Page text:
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Jülg, Julia; Strohm, Laura and Behrends, Christian (2021): Canonical and Noncanonical Autophagy Pathways in Microglia. In: Molecular and Cellular Biology, Vol. 41, No. 3, e00389-20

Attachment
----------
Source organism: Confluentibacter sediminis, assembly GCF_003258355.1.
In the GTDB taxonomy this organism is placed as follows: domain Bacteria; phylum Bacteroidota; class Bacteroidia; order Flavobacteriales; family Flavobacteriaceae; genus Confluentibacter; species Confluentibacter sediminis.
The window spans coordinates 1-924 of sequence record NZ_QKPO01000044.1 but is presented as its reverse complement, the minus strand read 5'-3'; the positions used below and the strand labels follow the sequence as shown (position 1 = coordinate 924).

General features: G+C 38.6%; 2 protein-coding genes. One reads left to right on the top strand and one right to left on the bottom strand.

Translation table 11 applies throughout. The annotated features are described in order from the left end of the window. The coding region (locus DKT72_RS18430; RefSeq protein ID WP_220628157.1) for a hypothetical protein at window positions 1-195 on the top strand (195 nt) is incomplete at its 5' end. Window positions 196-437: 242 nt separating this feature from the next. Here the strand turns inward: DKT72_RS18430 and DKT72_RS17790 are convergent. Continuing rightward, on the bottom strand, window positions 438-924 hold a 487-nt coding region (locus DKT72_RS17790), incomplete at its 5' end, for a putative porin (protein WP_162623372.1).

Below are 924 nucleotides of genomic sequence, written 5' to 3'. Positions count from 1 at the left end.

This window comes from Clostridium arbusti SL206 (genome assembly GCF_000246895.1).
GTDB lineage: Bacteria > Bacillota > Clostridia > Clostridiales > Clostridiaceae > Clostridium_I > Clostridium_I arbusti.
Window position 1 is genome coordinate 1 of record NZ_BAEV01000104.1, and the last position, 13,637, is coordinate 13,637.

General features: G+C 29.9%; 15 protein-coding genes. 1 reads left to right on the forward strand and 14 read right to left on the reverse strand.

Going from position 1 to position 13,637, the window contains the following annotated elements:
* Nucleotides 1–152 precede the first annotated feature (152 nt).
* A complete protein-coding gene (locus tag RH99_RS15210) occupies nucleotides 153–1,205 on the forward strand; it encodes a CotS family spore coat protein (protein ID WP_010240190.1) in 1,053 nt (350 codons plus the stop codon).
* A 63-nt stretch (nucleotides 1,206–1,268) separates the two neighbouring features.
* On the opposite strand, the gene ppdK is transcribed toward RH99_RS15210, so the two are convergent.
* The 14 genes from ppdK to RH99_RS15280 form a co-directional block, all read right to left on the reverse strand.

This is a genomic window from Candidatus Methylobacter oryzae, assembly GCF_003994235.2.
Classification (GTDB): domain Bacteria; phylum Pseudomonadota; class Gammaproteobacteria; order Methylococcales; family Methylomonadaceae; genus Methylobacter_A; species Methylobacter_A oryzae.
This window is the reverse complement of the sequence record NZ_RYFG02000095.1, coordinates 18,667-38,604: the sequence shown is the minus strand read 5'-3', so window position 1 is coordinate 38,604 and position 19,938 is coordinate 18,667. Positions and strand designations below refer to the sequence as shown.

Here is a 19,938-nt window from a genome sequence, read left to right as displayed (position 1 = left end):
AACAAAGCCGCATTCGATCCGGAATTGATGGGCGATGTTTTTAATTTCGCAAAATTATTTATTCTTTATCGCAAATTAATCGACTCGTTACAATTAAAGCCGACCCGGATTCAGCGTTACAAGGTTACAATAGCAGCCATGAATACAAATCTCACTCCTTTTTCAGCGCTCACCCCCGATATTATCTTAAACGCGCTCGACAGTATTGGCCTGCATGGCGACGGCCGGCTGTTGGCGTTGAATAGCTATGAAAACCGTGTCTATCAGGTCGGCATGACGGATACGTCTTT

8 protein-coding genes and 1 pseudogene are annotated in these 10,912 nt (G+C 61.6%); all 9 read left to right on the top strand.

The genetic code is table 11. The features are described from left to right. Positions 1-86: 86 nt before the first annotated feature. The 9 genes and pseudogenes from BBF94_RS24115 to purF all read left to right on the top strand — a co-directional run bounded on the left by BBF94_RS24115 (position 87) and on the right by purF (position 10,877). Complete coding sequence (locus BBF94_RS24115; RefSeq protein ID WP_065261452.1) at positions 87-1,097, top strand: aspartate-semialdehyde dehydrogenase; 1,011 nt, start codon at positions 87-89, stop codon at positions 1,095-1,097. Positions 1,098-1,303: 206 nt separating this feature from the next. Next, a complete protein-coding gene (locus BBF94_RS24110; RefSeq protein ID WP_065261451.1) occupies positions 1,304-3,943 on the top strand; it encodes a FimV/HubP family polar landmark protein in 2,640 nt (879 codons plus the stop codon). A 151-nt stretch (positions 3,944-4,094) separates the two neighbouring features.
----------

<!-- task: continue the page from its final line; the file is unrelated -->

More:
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Besides the ubiquitin-proteasome system, autophagy is a major degradation pathway within cells. It delivers invading pathogens, damaged organelles, aggregated proteins, and other macromolecules from the cytosol to the lysosome for bulk degradation. This so-called canonical autophagy activity contributes to the maintenance of organelle, protein, and metabolite homeostasis as well as innate immunity. Over the past years, numerous studies rapidly deepened our knowledge on the autophagy machinery and its regulation, driven by the fact that impairment of autophagy is associated with several human pathologies, including cancer, immune diseases, and neurodegenerative disorders. Unexpectedly, components of the autophagic machinery were also found to participate in various processes that do not involve lysosomal delivery of cytosolic constituents. These functions are defined as noncanonical autophagy. Regarding neurodegenerative diseases, most research was performed in neurons, while for a long time, microglia received considerably less attention. Concomitant with the notion that microglia greatly contribute to brain health, the understanding of the role of autophagy in microglia expanded. To facilitate an overview of the current knowledge, here we present the fundamentals as well as the recent advances of canonical and noncanonical autophagy functions in microglia.

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